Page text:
According to the National Highway Traffic Safety Administration, 10% of all fatal car accidents involving drivers ages 20 and under were caused by distracted motorists.
The CDC provides even more startling statistics about the dangers of texting and driving:
- In 2011, 3,331 people were killed in crashes involving a distracted driver, compared to 3,267 in 2010. An additional, 387,000 people were injured in motor vehicle crashes involving a distracted driver in 2011, compared to 416,000 people injured in 2010.
- In 2010, nearly one in five crashes (18%) in which someone was injured involved distracted driving.
- In June 2011, more than 196 billion text messages were sent or received in the US, up nearly 50% from June 2009.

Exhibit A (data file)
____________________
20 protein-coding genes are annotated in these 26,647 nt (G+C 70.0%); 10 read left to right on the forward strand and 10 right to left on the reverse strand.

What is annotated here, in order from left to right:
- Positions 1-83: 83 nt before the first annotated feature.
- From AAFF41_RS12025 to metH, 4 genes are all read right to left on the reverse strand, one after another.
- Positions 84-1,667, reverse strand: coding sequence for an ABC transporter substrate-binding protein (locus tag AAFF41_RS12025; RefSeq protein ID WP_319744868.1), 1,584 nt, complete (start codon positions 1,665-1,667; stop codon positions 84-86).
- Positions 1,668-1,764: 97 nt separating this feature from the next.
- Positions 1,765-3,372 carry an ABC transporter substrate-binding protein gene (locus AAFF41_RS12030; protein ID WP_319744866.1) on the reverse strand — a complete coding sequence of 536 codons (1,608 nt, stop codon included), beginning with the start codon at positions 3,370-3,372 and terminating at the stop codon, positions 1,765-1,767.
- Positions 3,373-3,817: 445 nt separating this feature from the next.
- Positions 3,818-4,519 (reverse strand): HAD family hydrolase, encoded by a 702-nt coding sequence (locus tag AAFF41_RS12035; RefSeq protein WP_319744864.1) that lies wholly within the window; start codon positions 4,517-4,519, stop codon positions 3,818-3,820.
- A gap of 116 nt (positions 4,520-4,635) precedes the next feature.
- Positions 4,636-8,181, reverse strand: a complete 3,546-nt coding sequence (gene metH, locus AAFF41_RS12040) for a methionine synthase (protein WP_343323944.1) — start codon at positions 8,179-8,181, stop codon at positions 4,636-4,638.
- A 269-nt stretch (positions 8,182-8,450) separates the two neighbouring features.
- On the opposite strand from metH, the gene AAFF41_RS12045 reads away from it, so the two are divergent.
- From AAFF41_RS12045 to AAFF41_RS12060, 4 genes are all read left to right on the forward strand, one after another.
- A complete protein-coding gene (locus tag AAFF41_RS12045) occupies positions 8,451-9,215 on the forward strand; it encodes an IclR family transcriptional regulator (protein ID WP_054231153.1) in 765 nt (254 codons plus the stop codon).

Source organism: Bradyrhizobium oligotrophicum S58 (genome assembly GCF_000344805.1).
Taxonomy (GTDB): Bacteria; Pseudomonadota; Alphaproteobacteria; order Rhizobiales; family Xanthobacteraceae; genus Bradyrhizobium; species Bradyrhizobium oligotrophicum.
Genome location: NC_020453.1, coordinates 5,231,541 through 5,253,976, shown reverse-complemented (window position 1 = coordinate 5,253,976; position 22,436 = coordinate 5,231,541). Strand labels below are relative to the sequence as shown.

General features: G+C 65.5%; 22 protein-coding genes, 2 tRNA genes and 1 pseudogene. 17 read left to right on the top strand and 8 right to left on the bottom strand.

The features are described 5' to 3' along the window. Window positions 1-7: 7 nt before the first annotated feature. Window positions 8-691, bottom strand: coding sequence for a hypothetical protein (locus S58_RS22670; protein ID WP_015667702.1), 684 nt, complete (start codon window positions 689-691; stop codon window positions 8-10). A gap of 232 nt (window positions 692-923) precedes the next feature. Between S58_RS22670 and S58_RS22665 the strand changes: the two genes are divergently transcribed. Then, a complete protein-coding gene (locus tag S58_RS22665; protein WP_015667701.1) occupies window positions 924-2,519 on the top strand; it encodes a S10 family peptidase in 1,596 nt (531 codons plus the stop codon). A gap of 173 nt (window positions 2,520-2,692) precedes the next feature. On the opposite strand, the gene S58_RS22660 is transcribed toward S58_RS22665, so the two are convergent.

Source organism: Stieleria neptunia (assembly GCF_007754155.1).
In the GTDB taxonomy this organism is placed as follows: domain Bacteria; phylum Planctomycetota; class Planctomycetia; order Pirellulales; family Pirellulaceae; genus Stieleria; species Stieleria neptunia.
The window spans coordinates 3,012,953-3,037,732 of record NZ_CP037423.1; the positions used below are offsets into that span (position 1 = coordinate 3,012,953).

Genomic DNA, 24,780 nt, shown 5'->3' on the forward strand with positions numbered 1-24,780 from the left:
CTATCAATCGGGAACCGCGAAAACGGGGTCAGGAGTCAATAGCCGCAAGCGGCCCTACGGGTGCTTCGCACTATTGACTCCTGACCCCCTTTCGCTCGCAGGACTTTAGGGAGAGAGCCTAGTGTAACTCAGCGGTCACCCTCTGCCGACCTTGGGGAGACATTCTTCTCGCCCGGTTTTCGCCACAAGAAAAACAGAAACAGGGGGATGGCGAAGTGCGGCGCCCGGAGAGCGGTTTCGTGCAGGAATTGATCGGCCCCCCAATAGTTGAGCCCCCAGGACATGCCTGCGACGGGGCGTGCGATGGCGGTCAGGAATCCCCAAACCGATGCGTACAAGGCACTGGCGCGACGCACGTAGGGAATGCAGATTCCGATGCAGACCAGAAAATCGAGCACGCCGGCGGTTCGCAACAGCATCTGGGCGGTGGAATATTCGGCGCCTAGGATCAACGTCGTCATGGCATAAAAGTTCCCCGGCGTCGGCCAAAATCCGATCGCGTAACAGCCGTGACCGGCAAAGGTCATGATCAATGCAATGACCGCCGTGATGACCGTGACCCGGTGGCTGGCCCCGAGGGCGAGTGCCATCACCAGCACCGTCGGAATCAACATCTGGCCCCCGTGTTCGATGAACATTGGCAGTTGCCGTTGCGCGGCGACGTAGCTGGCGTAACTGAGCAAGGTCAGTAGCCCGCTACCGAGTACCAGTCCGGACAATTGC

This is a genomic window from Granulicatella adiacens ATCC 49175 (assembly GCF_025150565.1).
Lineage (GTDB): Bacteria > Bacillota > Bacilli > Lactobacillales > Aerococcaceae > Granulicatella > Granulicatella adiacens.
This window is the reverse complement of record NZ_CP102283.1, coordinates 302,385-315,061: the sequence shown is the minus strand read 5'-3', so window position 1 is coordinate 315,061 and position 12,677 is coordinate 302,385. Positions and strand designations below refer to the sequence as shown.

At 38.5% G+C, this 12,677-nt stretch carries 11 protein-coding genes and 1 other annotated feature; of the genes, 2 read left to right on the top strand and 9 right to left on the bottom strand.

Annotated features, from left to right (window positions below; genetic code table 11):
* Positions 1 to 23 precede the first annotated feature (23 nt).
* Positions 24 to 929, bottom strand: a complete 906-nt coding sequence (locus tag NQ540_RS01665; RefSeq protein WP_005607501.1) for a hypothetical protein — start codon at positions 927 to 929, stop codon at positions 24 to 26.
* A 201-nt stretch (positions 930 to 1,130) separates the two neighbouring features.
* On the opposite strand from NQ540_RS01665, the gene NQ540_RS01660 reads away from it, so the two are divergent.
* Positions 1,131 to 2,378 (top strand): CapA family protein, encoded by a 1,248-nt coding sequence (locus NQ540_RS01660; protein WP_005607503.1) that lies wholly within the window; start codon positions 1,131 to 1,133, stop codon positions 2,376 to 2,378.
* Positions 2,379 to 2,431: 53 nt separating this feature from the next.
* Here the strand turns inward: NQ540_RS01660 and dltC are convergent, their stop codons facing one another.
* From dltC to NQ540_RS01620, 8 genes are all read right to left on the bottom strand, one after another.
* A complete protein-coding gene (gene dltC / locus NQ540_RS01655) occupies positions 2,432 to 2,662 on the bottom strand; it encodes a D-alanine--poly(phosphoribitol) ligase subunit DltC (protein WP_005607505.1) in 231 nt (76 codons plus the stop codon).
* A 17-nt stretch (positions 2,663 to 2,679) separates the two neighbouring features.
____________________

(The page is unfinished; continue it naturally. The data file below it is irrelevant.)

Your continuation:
Currently, 43 states, D.C., Puerto Rico, Guam, and the U.S. Virgin Islands ban text messaging for drivers of all ages and starting in mid-April, the Department of Transportation will roll out a series of jarring ads aimed at getting young people to rethink the dangerous practice.
“This campaign puts distracted driving on par with our efforts to fight drunk driving or to encourage seatbelt use. Across the country, we’re putting distracted drivers on notice: If you’re caught texting while driving, the message you receive won’t be from your cell phone, but from law enforcement – U Drive. U Text. U Pay.”
Take a look: